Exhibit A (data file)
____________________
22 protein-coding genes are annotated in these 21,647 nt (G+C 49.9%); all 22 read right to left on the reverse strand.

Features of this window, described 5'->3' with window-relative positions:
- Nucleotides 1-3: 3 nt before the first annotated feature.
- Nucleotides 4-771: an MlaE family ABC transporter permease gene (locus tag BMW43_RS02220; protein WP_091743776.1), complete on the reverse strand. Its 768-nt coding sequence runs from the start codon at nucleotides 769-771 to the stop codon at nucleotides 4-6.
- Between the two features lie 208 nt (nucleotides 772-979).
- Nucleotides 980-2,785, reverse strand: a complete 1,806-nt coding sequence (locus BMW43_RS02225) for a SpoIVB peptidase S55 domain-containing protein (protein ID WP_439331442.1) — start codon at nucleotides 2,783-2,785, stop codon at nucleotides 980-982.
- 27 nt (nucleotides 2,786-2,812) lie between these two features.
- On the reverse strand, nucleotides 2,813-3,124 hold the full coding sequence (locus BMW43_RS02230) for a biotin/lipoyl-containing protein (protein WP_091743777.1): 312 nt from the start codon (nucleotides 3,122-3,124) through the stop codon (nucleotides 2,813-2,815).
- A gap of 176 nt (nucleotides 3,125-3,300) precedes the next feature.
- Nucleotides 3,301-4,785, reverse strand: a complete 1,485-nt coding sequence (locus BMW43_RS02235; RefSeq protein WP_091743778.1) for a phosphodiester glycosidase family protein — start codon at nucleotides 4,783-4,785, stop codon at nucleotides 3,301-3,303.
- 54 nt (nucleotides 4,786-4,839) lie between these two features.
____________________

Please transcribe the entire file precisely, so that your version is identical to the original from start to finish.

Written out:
22 protein-coding genes are annotated in these 21,647 nt (G+C 49.9%); all 22 read right to left on the reverse strand.

Features of this window, described 5'->3' with window-relative positions:
- Nucleotides 1-3: 3 nt before the first annotated feature.
- Nucleotides 4-771: an MlaE family ABC transporter permease gene (locus tag BMW43_RS02220; protein WP_091743776.1), complete on the reverse strand. Its 768-nt coding sequence runs from the start codon at nucleotides 769-771 to the stop codon at nucleotides 4-6.
- Between the two features lie 208 nt (nucleotides 772-979).
- Nucleotides 980-2,785, reverse strand: a complete 1,806-nt coding sequence (locus BMW43_RS02225) for a SpoIVB peptidase S55 domain-containing protein (protein ID WP_439331442.1) — start codon at nucleotides 2,783-2,785, stop codon at nucleotides 980-982.
- 27 nt (nucleotides 2,786-2,812) lie between these two features.
- On the reverse strand, nucleotides 2,813-3,124 hold the full coding sequence (locus BMW43_RS02230) for a biotin/lipoyl-containing protein (protein WP_091743777.1): 312 nt from the start codon (nucleotides 3,122-3,124) through the stop codon (nucleotides 2,813-2,815).
- A gap of 176 nt (nucleotides 3,125-3,300) precedes the next feature.
- Nucleotides 3,301-4,785, reverse strand: a complete 1,485-nt coding sequence (locus BMW43_RS02235; RefSeq protein WP_091743778.1) for a phosphodiester glycosidase family protein — start codon at nucleotides 4,783-4,785, stop codon at nucleotides 3,301-3,303.
- 54 nt (nucleotides 4,786-4,839) lie between these two features.